Wildfires raging across the planet this year have released a record amount of carbon dioxide, a leading ingredient in the greenhouse gasses that contribute to climate change.
According to data compiled by Mark Parrington, senior scientist at the European Union’s Copernicus Atmosphere Monitoring Service (CAMS), fires have unleashed 4.7 gigatons (4.3 gigatonnes) of CO2 as of August 16.
In comparison, the 27 member nations of the European Union generated a relatively scant 2.7 gigatons, according to the International Energy Agency policy center.
It could still get worse: Wildfire season in Northern California doesn’t traditionally end until October, according to the California Department for Forestry and Fire Protection, and in recent years, has stretched into December.
This year’s rocketing CO2 levels, though, are in great part due to the more than 190 forest fires that have ravaged parts of Siberia .
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Wildfires in the Western US, Siberia and elsewhere have spewed 4.7 gigatons of carbon dioxide into the atmosphere so far in 2021. Pictured: Firefighters at the scene of a fire near Gorny Ulus, west of Yakutsk
As of the start of August, NASA reported 505 megatons of carbon dioxide has been spewed into the atmosphere above the remote Sakha Republic in northeastern Siberia —well past the 450 megatons released in 2020, with several more weeks of fire season to go.
The vast, thick, acrid fumes from hundreds of forest fires unfurled 2,000 miles from east to west and from 2,500 miles from north to south.
The smoke reached the North Pole, more than 1,800 miles away FROM WHERE?, in what NASA believed is a first, and also spread across parts of Mongolia, a distance of 1,200 miles.
Parrington previously indicated that, in July alone, raging blazes unleashed some 350 megatons of carbon dioxide, the leading ingredient in greenhouse gasses fueling climate change.
The amount of CO2 released by global wildfires surpasses the total emissions of the European Union, which is only 2.7 gigatons. Pictured: Volunteers at the scene of forest fire in Siberia
A chart of wildfires per year in the United States as of August 17, 2021
That’s the highest monthly amount since satellites started analyzing CO2 levels 20 years ago—and it’s a fifth higher than the previous record for the month, set in 2014, according to CAMS.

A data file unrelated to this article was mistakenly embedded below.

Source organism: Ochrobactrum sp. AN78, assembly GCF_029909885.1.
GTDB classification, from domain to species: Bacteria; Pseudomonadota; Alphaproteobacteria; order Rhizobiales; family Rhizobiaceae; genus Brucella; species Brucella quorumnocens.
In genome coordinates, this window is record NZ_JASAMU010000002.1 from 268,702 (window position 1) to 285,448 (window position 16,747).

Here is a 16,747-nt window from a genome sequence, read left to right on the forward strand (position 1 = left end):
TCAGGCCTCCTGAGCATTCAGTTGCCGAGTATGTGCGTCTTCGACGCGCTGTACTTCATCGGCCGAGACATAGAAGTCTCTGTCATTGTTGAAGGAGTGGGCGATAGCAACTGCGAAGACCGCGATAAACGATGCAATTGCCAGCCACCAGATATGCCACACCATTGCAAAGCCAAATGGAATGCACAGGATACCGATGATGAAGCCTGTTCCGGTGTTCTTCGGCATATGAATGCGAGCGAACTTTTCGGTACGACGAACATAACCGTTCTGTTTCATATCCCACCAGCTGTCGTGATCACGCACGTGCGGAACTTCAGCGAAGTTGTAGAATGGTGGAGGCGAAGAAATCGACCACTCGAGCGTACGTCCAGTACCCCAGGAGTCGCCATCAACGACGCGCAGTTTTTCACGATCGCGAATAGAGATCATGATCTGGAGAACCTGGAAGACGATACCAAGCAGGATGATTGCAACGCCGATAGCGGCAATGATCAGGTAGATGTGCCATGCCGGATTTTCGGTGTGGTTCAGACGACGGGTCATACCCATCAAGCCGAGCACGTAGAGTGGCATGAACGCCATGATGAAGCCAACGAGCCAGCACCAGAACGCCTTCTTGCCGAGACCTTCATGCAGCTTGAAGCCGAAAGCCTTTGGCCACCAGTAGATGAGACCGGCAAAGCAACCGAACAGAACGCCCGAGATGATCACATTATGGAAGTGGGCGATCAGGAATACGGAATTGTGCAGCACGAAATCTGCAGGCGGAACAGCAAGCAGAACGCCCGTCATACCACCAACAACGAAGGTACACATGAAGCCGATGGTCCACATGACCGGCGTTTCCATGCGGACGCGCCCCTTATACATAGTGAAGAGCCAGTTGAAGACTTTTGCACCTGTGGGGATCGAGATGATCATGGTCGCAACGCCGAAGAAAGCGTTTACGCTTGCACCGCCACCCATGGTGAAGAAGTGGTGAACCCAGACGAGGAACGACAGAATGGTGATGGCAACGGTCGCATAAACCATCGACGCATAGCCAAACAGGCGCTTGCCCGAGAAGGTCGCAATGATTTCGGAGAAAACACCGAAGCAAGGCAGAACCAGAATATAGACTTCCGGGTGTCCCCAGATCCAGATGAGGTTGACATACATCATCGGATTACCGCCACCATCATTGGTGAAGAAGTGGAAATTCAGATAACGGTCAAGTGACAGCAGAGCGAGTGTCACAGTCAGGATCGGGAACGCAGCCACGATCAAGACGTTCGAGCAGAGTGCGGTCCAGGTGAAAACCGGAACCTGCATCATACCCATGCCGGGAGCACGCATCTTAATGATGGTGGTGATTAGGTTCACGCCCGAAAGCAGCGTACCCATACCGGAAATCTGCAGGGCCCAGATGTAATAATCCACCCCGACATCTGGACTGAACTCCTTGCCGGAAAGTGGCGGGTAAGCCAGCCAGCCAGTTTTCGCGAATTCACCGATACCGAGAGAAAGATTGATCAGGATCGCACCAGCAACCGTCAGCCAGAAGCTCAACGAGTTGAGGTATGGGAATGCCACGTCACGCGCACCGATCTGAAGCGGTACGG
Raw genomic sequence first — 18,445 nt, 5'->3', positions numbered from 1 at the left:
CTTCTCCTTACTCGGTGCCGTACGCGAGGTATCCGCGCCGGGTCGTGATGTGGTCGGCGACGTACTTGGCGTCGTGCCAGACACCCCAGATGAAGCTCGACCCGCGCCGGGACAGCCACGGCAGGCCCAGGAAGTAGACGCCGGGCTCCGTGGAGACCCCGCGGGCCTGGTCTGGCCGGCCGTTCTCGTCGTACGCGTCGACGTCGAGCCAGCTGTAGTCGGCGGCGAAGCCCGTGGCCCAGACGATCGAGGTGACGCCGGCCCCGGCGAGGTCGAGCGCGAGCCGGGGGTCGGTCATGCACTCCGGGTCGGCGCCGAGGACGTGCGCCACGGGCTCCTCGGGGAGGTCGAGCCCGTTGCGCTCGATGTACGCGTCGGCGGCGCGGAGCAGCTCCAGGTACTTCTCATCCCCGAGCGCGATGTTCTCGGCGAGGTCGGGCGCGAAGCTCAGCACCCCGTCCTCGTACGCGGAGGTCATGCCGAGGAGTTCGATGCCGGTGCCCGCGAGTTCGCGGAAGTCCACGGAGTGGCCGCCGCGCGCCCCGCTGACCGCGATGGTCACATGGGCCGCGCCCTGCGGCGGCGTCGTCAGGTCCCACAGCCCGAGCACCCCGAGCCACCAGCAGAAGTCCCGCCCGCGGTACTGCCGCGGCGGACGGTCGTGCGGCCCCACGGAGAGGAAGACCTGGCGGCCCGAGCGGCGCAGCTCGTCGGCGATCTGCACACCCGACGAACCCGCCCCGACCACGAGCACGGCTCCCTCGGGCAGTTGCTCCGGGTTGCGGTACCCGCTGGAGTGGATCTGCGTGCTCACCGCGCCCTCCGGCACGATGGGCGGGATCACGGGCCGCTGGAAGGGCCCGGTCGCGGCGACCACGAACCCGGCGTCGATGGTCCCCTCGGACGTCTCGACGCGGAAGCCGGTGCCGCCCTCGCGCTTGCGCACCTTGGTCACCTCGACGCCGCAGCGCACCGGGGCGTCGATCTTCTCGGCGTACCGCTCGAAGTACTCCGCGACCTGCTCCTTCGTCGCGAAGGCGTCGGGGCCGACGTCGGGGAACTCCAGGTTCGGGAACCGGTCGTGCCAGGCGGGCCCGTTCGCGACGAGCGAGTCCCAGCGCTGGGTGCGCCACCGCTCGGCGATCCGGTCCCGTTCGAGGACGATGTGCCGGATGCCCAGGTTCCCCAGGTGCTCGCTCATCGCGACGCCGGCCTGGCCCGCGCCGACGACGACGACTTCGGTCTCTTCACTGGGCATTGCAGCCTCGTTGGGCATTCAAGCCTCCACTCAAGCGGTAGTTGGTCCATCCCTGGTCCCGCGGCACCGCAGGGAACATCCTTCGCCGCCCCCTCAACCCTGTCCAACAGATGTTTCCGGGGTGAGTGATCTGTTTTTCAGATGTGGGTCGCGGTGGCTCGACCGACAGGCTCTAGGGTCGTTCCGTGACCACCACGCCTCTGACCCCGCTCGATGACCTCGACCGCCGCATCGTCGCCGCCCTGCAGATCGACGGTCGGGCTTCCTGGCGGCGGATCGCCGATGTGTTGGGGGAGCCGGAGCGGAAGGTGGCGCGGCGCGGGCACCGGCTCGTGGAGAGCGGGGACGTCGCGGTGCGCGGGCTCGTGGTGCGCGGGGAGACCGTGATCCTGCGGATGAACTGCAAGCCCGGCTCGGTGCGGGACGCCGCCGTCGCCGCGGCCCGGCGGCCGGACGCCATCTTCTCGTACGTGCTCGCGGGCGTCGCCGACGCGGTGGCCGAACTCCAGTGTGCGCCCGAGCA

Parrington said much of that was fueled by record heatwaves and prolonged droughts which were themselves driven by climate change.
Over the next few days, high concentrations of carbon monoxide from wildfire smoke from North America and Siberia will blow into Europe. Pictured: Firefighters try to contain the Dixie Fire near Milford, California, on August 17, 2021
‘We’ve seen big areas of fires before,’ he told New Scientist, ‘but for two months at a time, that’s not something we’ve seen so much of in the data.’
It’s not just the US and Russia, however: Southern Europe has seen staggering fires in Greece, Italy, Turkey, Spain Portugal, and Montenegro.
In the Middle East, Algeria, Lebanon and Tunisia, have also been badly damaged.
In July, raging blazes unleashed 350 megatons of CO2, an all-time high for the month.. Pictured: Firefighters hold a water hose during a blaze in northern Athens on August 6, 2021
In the Amazon rainforest, there have been 267 major fires detected in 2021 so far, burning 60,000 acres—or an area roughly the size of Los Angeles, according to the environmentalist site Monga Bay.
Unlike in the US, fires in the Amazon don’t typically start naturally—they’re set deliberately ‘to clear felled trees and plants to make way for agriculture or renew existing pasture,’ Monga Bay reports.
On June 27, the Brazlian government put a moratorium on unauthorized outdoor fires.
Fires in the Amazon don’t typically start naturally—they’re set deliberately to clear felled trees and make room for agriculture. The government put a moratorium on unauthorized outdoor fires in June. Pictured: Fires burn farmland across the Pantanal Wetlands in Mato Grosso state, Brazil in September 2020
However, President Jair Bolsonaro’s deforestation policies have contributed to a 80-plus percent increase in fires in Amazonia between 2018 and 2019, according to Brazil’s National Institute for Space Research.
On August 20, Parrington tweeted that, over the next few days, high concentrations of carbon monoxide from wildfire smoke from North America and Siberia will be blowing about 18,000 feet in the air into Europe.
On August 22, the US’s National Interagency Fire Center reported two new large fires, one in Colorado and another in Minnesota.
Intense and fast-moving fires also continue to burn in Northern California, Oregon, Washington, Idaho, Montana and British Columbia in Canada.
Across the nation, 94 ongoing large fires have burned 2.47 million acres so far this year, the center reported—including the Dixie, Caldor, and Monument fires, which ate up thousands of acres over the weekend.
To date in 2021, 41,122 wildfires have burned approximately 4.6 million acres across the US alone.
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